Greek Police and Protesters Clash A Second Day

Posted June 29th, 2011 at 7:40 am (UTC-5)
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Clashes broke out Wednesday between police and protesters trying to surround the Greek parliament building. Police fired tear gas in an effort to disperse the crowd.

Greece is enduring the second day of a 48-hour general strike in protest of a proposed new round of national austerity reforms.

The new clashes Wednesday took place as lawmakers considered Prime Minister George Papandreou’s plan to raise taxes, cut government spending and sell state assets.

Opposition conservative Elsa Papadimitriou Wednesday told the parliament she will break with her party and vote for the government austerity plan. That will increase its chance of passage.

Lawmakers are due to start voting on the austerity measures Wednesday. Greece must adopt the plan by Thursday to avoid default on loans it received last year as part of a $156-billion international bailout, and to collect an $17 billion share of that aid.

Many protesters feel the $40 billion austerity plan imposes harsh penalties on workers and pensioners, while sparing the wealthy.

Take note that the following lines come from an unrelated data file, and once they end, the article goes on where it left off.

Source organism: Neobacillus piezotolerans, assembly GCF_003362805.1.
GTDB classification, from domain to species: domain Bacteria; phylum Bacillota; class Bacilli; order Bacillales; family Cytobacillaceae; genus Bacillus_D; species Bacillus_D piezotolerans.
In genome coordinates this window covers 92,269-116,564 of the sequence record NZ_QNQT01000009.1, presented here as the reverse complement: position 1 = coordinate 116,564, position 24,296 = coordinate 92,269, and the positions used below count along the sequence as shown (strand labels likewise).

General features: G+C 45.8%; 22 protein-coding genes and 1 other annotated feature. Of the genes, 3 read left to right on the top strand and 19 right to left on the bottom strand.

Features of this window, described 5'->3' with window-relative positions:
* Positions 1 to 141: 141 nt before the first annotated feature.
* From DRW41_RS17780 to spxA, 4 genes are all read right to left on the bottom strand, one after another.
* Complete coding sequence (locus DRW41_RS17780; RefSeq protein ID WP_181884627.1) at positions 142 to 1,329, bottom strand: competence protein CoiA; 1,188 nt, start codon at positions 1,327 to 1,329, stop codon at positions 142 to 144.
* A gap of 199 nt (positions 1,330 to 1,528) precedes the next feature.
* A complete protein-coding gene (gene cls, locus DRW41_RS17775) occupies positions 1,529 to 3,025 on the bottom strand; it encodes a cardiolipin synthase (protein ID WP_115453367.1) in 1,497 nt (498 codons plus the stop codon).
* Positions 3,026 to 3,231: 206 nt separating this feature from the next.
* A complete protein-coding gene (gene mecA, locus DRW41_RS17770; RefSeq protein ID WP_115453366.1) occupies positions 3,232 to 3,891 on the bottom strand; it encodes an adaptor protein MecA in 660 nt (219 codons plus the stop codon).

About 20,000 people had gathered Tuesday in Athens for initially peaceful demonstrations that turned violent. At least 4,000 police officers armed with stun guns, tear gas and batons fought the protesters, who hurled rocks and firebombs.

Authorities say at least 14 protesters were arrested, and more than 20 people suffered injuries.

Transportation, schools and other services were closed Tuesday, as well as many private businesses. Hundreds of flights were canceled or rescheduled as air traffic controllers walked off the job. The air traffic controllers’ union said airports would be closed for several hours again Wednesday.

Christine Lagarde, the newly named head of the International Monetary Fund, called on opponents of Mr. Papandreou to support the austerity package, “in the spirit of national unity.”

EU officials have warned that Greece has no choice but to adopt the austerity plan, saying a default would be calamitous for the 17 countries that use the common euro currency and the broader world economy.